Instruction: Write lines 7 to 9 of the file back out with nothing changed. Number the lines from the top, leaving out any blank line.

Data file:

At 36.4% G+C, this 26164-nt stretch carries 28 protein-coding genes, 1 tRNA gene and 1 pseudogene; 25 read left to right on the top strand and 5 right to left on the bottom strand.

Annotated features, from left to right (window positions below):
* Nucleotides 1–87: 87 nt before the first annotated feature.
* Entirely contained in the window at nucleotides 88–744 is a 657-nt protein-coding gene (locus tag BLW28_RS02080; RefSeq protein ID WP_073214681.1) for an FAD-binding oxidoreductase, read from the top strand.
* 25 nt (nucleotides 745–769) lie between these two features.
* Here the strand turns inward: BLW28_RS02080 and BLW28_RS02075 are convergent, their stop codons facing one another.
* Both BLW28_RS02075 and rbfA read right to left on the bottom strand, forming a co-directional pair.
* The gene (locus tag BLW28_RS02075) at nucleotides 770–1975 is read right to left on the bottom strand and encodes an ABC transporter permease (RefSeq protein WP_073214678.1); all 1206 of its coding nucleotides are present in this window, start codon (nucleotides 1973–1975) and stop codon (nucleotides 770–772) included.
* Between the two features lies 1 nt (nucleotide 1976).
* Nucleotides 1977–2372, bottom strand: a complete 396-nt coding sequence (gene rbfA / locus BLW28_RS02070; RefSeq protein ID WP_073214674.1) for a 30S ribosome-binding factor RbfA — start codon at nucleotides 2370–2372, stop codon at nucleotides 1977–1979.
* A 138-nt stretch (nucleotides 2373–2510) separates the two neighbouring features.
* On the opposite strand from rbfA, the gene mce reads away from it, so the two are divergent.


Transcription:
* Both BLW28_RS02075 and rbfA read right to left on the bottom strand, forming a co-directional pair.
* The gene (locus tag BLW28_RS02075) at nucleotides 770–1975 is read right to left on the bottom strand and encodes an ABC transporter permease (RefSeq protein WP_073214678.1); all 1206 of its coding nucleotides are present in this window, start codon (nucleotides 1973–1975) and stop codon (nucleotides 770–772) included.
* Between the two features lies 1 nt (nucleotide 1976).